What we now know as French suit signs - spades, diamonds, clubs and hearts - is the result of rationalisation of the manufacturing technique during the fifteenth century. Many early or archaic suit systems involved intricate motifs which were more time-consuming to reproduce, hence the French producers invented new ones which could be reproduced with the stroke of a brush over a stencil. The four shapes are easy to recognise - 2 red and 2 black. Some card makers were experimenting with a crescent moon as an alternative symbol, but this didn't catch on. Thus the French suit system is now found throughout the world.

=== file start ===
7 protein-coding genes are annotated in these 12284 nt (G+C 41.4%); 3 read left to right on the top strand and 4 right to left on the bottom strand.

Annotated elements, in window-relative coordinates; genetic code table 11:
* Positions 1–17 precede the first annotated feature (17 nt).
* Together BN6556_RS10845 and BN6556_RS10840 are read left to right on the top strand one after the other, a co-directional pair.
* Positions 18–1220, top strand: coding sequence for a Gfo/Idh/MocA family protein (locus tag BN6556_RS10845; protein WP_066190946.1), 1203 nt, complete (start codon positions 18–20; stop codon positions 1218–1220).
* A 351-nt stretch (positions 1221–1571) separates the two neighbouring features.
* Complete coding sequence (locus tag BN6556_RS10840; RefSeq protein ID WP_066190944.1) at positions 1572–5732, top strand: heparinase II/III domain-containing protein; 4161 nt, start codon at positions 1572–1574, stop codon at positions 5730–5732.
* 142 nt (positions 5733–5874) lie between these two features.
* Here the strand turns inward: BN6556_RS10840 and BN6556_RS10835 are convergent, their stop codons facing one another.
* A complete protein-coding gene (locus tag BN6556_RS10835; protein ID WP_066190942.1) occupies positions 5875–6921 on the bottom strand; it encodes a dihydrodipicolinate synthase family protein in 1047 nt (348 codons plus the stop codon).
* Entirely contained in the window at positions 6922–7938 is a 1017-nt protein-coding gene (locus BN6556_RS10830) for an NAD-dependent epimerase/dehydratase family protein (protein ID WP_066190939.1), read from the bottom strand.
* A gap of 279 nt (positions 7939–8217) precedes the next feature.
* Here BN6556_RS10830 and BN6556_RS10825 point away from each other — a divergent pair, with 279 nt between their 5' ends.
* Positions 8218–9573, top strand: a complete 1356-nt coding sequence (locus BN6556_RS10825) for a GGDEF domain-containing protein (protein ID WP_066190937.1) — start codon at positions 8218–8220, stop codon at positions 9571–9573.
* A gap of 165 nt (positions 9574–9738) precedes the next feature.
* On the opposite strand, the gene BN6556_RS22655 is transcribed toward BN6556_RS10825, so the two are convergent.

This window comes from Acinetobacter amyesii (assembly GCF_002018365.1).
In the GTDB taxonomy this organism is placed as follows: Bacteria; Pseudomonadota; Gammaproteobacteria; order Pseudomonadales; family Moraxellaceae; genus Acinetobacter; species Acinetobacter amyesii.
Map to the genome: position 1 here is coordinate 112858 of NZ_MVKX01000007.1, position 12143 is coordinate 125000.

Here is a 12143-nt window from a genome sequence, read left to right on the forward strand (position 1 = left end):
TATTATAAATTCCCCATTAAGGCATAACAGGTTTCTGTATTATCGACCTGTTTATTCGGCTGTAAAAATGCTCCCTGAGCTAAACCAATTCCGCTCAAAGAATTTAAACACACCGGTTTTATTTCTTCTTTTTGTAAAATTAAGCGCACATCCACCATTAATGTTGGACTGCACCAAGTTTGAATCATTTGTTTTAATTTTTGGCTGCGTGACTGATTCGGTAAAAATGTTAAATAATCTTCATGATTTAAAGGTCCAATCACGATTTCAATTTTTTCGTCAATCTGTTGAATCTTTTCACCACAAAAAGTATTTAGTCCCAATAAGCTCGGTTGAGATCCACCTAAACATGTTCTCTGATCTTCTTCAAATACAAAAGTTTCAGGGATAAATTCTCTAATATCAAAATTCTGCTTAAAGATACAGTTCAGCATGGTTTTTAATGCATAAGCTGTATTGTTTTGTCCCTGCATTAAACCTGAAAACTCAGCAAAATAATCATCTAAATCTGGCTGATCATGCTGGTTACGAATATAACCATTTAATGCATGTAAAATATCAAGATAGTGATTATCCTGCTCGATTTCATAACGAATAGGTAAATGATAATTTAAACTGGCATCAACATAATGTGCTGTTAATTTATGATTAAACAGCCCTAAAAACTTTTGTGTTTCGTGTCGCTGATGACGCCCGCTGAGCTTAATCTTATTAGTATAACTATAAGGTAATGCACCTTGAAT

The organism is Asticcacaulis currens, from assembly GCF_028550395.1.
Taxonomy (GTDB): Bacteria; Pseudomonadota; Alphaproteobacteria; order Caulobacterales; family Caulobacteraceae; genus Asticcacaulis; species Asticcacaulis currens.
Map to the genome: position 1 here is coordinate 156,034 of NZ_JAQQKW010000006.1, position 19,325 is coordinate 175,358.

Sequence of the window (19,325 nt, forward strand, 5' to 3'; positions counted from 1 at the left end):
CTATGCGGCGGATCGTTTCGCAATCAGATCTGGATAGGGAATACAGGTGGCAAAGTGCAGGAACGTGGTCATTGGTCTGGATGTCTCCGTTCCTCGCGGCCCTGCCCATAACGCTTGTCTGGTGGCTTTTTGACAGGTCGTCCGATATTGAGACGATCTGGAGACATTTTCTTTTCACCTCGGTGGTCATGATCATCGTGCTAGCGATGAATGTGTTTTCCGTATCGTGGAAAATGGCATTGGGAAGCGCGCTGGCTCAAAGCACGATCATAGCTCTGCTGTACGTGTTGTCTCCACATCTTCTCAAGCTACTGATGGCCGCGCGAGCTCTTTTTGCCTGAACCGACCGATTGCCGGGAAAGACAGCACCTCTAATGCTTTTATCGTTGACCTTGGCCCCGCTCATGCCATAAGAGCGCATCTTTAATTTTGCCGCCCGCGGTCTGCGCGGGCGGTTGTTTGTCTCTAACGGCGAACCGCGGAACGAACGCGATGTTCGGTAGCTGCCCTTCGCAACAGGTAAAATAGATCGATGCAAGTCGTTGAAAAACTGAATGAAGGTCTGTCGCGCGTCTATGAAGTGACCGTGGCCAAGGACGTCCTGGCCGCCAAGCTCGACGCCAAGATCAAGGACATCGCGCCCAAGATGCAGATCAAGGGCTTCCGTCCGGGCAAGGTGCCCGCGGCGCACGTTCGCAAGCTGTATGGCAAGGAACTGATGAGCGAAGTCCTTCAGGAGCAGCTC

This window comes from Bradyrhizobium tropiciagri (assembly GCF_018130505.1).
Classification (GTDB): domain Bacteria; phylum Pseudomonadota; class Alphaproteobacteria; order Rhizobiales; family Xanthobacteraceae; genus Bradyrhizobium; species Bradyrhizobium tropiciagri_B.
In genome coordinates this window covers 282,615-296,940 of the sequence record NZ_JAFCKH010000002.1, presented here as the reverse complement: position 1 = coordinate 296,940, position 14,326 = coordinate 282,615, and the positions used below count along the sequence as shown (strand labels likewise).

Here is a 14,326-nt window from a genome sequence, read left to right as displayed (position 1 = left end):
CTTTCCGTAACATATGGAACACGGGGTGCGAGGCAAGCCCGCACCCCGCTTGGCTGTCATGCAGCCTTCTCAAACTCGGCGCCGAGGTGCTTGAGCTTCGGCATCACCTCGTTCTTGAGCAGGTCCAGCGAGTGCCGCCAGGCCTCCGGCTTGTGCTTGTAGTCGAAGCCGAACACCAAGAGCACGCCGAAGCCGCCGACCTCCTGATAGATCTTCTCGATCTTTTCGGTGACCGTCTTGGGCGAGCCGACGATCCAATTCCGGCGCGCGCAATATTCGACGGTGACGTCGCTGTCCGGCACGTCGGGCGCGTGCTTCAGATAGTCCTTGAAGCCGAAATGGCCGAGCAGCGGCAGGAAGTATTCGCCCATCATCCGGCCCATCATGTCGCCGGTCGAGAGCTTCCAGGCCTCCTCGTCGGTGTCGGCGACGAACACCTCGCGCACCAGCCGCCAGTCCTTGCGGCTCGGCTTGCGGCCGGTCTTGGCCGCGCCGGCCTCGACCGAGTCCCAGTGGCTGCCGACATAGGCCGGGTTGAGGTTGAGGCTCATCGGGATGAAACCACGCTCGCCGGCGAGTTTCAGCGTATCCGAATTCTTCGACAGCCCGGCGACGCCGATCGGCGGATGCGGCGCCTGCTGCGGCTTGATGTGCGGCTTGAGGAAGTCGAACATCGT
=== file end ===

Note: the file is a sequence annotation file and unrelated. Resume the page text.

The cards shown below were produced in Rouen during the sixteenth century. It was cards like these which were imported to England and are the ancestors of the modern Anglo-American pattern
In the hands of English manufacturers the cards gradually became wider, losing their original slimness and liveliness, and the figures became chunky and geometrical. They remained full-length until the nineteenth century when double-ended courts were introduced as another innovation by Victorian manufacturers.